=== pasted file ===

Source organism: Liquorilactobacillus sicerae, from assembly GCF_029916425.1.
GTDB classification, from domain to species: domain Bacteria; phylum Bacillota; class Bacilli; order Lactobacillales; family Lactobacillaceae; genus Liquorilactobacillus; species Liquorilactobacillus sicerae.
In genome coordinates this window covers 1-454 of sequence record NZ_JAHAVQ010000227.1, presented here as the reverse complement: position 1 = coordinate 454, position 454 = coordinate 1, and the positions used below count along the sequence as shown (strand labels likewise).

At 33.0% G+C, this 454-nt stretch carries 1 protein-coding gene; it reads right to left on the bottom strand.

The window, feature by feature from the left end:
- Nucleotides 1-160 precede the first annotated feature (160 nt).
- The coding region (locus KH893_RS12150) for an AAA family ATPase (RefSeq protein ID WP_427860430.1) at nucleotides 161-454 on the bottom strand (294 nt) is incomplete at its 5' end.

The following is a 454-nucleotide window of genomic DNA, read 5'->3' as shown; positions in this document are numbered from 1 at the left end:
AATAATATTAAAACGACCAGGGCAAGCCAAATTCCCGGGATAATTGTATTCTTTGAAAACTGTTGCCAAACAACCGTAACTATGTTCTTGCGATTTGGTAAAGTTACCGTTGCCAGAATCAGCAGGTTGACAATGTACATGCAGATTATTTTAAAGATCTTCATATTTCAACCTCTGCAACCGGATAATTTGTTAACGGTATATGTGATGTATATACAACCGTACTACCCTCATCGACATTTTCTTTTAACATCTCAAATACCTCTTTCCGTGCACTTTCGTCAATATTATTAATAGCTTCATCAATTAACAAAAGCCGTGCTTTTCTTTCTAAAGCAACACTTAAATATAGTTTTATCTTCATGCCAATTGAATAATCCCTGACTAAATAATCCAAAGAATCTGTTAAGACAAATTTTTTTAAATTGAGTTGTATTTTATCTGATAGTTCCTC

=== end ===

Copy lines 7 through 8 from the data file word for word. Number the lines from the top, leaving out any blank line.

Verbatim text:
- The coding region (locus KH893_RS12150) for an AAA family ATPase (RefSeq protein ID WP_427860430.1) at nucleotides 161-454 on the bottom strand (294 nt) is incomplete at its 5' end.

The following is a 454-nucleotide window of genomic DNA, read 5'->3' as shown; positions in this document are numbered from 1 at the left end: